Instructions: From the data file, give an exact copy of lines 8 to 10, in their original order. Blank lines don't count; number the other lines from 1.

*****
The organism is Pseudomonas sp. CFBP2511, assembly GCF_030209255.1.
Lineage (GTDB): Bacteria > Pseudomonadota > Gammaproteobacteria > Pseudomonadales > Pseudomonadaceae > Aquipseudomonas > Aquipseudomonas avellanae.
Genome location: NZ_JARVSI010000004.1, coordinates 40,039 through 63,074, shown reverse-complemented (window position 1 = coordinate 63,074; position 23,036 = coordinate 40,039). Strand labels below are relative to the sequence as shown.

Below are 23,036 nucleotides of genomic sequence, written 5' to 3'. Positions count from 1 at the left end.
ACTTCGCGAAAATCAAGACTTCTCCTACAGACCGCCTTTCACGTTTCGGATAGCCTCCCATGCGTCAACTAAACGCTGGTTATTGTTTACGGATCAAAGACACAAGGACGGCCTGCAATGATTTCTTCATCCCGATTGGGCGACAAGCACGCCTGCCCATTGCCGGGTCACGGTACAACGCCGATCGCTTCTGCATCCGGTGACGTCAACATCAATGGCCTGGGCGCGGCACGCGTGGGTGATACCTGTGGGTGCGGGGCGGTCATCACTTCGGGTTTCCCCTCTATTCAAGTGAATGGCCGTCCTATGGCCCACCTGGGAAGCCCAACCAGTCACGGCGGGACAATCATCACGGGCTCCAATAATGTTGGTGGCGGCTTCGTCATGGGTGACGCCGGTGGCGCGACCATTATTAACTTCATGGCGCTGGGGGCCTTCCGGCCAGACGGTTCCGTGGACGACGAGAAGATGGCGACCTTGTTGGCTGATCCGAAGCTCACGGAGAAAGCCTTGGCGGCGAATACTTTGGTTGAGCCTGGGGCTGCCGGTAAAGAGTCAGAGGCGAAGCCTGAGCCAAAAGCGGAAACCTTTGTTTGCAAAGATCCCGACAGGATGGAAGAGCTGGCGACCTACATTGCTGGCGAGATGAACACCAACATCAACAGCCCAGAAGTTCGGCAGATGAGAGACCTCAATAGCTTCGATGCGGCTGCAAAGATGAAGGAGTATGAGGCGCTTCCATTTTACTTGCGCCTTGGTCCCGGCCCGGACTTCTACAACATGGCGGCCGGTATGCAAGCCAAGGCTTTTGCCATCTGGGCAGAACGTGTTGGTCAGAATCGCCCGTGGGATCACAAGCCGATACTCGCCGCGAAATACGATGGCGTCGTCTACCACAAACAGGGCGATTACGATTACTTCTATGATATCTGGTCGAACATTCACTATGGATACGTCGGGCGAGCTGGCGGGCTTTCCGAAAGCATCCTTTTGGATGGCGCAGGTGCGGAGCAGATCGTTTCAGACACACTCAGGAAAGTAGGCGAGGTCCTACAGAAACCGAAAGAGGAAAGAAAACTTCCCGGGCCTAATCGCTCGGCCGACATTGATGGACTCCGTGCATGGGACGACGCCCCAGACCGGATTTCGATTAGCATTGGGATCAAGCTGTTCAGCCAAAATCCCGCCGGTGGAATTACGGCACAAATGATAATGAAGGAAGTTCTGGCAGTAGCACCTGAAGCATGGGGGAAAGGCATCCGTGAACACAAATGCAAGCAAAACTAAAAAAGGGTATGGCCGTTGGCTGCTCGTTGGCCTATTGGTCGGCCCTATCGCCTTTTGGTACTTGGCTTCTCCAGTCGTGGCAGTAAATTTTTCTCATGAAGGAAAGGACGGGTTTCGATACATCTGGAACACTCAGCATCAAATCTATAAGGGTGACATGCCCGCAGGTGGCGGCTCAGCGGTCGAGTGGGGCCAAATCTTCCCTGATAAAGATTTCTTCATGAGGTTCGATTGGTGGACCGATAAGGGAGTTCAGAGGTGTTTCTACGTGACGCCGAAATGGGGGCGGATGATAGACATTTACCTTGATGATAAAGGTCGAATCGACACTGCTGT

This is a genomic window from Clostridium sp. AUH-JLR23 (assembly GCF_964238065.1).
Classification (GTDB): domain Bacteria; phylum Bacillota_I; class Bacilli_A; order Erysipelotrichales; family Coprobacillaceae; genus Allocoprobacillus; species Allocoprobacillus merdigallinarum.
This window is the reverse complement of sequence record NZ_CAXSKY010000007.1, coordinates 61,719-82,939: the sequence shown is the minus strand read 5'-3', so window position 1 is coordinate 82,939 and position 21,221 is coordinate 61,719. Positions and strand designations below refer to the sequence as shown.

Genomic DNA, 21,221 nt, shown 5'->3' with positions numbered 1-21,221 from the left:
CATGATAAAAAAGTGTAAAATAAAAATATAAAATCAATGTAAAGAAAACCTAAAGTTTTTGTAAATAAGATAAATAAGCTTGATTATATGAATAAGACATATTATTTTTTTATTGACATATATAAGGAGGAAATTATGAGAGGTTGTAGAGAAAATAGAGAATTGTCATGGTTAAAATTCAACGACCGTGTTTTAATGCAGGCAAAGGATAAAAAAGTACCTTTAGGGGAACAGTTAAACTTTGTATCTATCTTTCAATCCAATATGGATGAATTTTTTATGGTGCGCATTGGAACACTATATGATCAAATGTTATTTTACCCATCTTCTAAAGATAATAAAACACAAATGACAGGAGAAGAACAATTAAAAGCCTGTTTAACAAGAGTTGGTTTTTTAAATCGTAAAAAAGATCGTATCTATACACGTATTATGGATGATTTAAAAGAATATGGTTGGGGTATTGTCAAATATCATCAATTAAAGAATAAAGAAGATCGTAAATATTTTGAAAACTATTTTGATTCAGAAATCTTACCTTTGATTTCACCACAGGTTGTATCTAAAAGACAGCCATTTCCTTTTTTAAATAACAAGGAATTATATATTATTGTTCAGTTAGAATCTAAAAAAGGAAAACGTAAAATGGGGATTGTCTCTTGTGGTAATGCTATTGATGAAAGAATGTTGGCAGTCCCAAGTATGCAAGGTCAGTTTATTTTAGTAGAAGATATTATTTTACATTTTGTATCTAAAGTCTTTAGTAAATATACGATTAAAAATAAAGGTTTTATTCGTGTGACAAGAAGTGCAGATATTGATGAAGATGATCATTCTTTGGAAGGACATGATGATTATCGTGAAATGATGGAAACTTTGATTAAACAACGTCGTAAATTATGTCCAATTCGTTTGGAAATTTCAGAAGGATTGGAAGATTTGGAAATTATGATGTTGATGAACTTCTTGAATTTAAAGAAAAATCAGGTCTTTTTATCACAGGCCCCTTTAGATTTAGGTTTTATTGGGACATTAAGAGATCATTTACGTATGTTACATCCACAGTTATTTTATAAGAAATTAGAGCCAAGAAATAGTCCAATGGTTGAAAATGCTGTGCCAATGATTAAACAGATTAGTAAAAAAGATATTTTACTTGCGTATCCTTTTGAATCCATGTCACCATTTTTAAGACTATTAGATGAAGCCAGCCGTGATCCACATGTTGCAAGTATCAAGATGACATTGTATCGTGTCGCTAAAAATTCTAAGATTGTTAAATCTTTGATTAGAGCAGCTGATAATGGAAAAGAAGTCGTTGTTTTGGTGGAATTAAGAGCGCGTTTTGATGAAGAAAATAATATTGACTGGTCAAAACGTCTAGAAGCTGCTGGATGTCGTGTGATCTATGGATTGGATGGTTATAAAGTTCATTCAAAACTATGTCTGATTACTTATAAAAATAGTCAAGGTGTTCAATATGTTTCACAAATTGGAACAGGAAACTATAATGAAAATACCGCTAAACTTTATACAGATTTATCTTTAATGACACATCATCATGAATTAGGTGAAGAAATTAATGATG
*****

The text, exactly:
This window is the reverse complement of sequence record NZ_CAXSKY010000007.1, coordinates 61,719-82,939: the sequence shown is the minus strand read 5'-3', so window position 1 is coordinate 82,939 and position 21,221 is coordinate 61,719. Positions and strand designations below refer to the sequence as shown.

Genomic DNA, 21,221 nt, shown 5'->3' with positions numbered 1-21,221 from the left:
CATGATAAAAAAGTGTAAAATAAAAATATAAAATCAATGTAAAGAAAACCTAAAGTTTTTGTAAATAAGATAAATAAGCTTGATTATATGAATAAGACATATTATTTTTTTATTGACATATATAAGGAGGAAATTATGAGAGGTTGTAGAGAAAATAGAGAATTGTCATGGTTAAAATTCAACGACCGTGTTTTAATGCAGGCAAAGGATAAAAAAGTACCTTTAGGGGAACAGTTAAACTTTGTATCTATCTTTCAATCCAATATGGATGAATTTTTTATGGTGCGCATTGGAACACTATATGATCAAATGTTATTTTACCCATCTTCTAAAGATAATAAAACACAAATGACAGGAGAAGAACAATTAAAAGCCTGTTTAACAAGAGTTGGTTTTTTAAATCGTAAAAAAGATCGTATCTATACACGTATTATGGATGATTTAAAAGAATATGGTTGGGGTATTGTCAAATATCATCAATTAAAGAATAAAGAAGATCGTAAATATTTTGAAAACTATTTTGATTCAGAAATCTTACCTTTGATTTCACCACAGGTTGTATCTAAAAGACAGCCATTTCCTTTTTTAAATAACAAGGAATTATATATTATTGTTCAGTTAGAATCTAAAAAAGGAAAACGTAAAATGGGGATTGTCTCTTGTGGTAATGCTATTGATGAAAGAATGTTGGCAGTCCCAAGTATGCAAGGTCAGTTTATTTTAGTAGAAGATATTATTTTACATTTTGTATCTAAAGTCTTTAGTAAATATACGATTAAAAATAAAGGTTTTATTCGTGTGACAAGAAGTGCAGATATTGATGAAGATGATCATTCTTTGGAAGGACATGATGATTATCGTGAAATGATGGAAACTTTGATTAAACAACGTCGTAAATTATGTCCAATTCGTTTGGAAATTTCAGAAGGATTGGAAGATTTGGAAATTATGATGTTGATGAACTTCTTGAATTTAAAGAAAAATCAGGTCTTTTTATCACAGGCCCCTTTAGATTTAGGTTTTATTGGGACATTAAGAGATCATTTACGTATGTTACATCCACAGTTATTTTATAAGAAATTAGAGCCAAGAAATAGTCCAATGGTTGAAAATGCTGTGCCAATGATTAAACAGATTAGTAAAAAAGATATTTTACTTGCGTATCCTTTTGAATCCATGTCACCATTTTTAAGACTATTAGATGAAGCCAGCCGTGATCCACATGTTGCAAGTATCAAGATGACATTGTATCGTGTCGCTAAAAATTCTAAGATTGTTAAATCTTTGATTAGAGCAGCTGATAATGGAAAAGAAGTCGTTGTTTTGGTGGAATTAAGAGCGCGTTTTGATGAAGAAAATAATATTGACTGGTCAAAACGTCTAGAAGCTGCTGGATGTCGTGTGATCTATGGATTGGATGGTTATAAAGTTCATTCAAAACTATGTCTGATTACTTATAAAAATAGTCAAGGTGTTCAATATGTTTCACAAATTGGAACAGGAAACTATAATGAAAATACCGCTAAACTTTATACAGATTTATCTTTAATGACACATCATCATGAATTAGGTGAAGAAATTAATGATG